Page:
- Let j be 1.
- By specification from (c), [∃y:(y∈A)∧D(1,y)]→(1∈B)
- Let k be 2.
- We proved 2∈A above, and D(1,2) is true.
- Since we found k, we conclude ∃y:(y∈A)∧D(1,y).
- By modus ponens, we conclude 1∈B.
- Since i is a natural, i+1 is at least 1, so 1≤i+1.
- Since we found j, we conclude ∃y:(y∈B)∧(y&le:i+1).
- Since i was arbitrary, we conclude ∀x∃y:(y∈B)∧(y≤x+1).

- ∀i:∃j:[(j∈C)∧(i≤j)]
- Let x be arbitrary.
- Let y = 2x. (This is the creative step, we must work out that 2x works.)
- Let z be 2.
- Note that 2∈A (from Question 3) and D(2,2x).
- Since we found z, we conclude ∃z:D(z,2x)∧(z∈A).
- By (f), we conclude 2x∈C.
- By arithmetic properties of the naturals, we observe x≤2x.
- Since we found a y, we conclude ∃j:(j∈C)∧(i≤j).
- Since x was arbitrary, we conclude ∀i:∃j:(j∈C)∧(i≤j).

- (I) ∀a:∀b:[R(a,b)↔S(b,a)]
- (II) ∀a:∀c:[∃b:R(a,b)∧S(b,c)]↔(a=c)
- (III) ∀b:∀d:[∃a:S(b,a)∧R(a,d)]↔(b=d)

The statements of Questions 5 and 6 were corrected on 28 September 2004. Here we present solutions for the corrected version.

**Question 5 (15):** Assuming statement (I), and the
fact that both R and S are functions, prove statement (II).
(It would be easy to adapt a correct proof of (II) to prove (III).

- Let x and y be two arbitrary elements of A.
- Assume ∃b:R(x,b)∧S(b,y).
- Let z be an element of B such that R(x,z) and S(z,y).
- By specification from (I), R(x,z)↔S(z,x).
- By substitution of equivalents, S(z,x).
- Since S is a function, it is well-defined, that is, ∀a:∀b:∀c:[S(b,a)∧S(b,c)]→(a=c).
- By specification, [S(z,x)∧S(z,y)]→(x=y).
- By modus ponens we conclude x=y.
- We have proved [∃b:R(x,b)∧S(b,y)]→(x=y).
- Now assume x=y.
- Because R is a function, it is total, so ∀a:∃b:R(a,b).
- By specification, ∃b:R(x,b).
- Let z be an element of B such that R(x,z).
- By specification from (I), R(x,z)↔S(z,x).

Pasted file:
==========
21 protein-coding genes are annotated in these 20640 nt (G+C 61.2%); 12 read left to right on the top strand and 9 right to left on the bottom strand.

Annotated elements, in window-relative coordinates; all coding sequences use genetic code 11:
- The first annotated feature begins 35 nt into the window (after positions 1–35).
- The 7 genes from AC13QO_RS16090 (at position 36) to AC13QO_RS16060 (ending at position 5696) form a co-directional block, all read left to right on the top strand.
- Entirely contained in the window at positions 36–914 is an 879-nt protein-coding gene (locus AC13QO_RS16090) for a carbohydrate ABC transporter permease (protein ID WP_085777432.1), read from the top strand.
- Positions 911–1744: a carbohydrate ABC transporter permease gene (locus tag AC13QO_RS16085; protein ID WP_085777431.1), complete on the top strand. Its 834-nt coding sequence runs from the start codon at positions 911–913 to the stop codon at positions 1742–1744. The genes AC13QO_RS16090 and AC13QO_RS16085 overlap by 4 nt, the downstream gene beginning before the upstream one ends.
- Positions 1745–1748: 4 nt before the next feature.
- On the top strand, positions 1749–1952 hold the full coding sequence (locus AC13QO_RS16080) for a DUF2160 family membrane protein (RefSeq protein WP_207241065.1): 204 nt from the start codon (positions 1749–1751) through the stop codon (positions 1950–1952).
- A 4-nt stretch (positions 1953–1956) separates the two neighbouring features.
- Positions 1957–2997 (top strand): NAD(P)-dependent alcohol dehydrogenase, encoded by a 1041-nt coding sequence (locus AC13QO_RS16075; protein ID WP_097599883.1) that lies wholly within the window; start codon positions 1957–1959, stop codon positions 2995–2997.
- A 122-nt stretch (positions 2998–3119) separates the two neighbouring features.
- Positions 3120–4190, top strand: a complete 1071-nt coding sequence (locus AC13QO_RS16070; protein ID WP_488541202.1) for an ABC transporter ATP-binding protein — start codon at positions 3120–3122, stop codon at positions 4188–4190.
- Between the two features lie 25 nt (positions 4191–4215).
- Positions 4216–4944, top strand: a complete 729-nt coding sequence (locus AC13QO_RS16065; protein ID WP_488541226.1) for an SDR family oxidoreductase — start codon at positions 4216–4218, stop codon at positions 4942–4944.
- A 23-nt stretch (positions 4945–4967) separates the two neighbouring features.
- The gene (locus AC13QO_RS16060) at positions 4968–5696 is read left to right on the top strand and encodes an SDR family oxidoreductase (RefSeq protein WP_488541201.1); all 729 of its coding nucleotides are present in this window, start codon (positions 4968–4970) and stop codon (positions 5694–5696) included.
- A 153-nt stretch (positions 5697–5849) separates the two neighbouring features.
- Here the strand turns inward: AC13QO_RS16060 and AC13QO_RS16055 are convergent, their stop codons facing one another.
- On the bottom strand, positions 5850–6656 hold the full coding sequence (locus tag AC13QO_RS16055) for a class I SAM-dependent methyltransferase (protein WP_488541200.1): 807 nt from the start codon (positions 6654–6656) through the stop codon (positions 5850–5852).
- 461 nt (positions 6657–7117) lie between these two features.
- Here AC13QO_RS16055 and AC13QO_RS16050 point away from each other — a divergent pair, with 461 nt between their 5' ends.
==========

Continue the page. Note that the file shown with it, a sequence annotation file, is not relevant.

- By substitution, R(x,z)↔S(z,y).
- Since we found z, we conclude ∃b:R(x,b)∧S(b,y).
- We have proved (x=y)→∃b:R(x,b)∧S(b,y).
- By equivalence and implication, we have proved (x=y)↔∃b:R(x,b)∧S(b,y).
- Since x and y were arbitrary, we have proved (II) by generalization.

**Question 6:(15)**
Assuming statements (II) and (III),
and that R and S are functions, prove statement
(I).

- Let a and b be arbitrary members of A and B respectively.
- Assume R(a,b).
- Since S is a function, it is total, so ∀y:∃x:S(y,x).
- By specification, ∃x:S(b,x).
- Let c be an element of A such that S(b,c).
- By conjunction, R(a,b)∧S(b,c).
- By existence, ∃b:R(a,b)∧S(b,c).
- By specification from (II), [∃b:R(a,b)∧S(b,c)]↔(a=c).
- By substitution of equivalents, we conclude a=c.
- Since S(b,c) and a=c, we conclude S(b,a)
- We have proved R(a,b)→S(b,a).
- Now assume S(b,a).
- Since R is a function, it is total, and by specification on the definition of totality, ∃y:R(a,y).
- Let d be such that R(a,d). By conjunction, S(b,a)∧R(a,d).
- By existence, ∃a:S(b,a)∧R(a,d).
- By specification from (III), [∃a:S(b,a)∧R(a,d)]↔(b=d).
- By substitution of equivalents, we conclude b=d.
- Since R(a,d) and b=d, we conclude R(a,b).
- We have proved S(b,a)→R(b,a).
- By equivalence and implication, we have proved R(a,b)↔S(b,a).
- Since a and b were arbitrary, we have proved (I).

Last modified 28 September 2004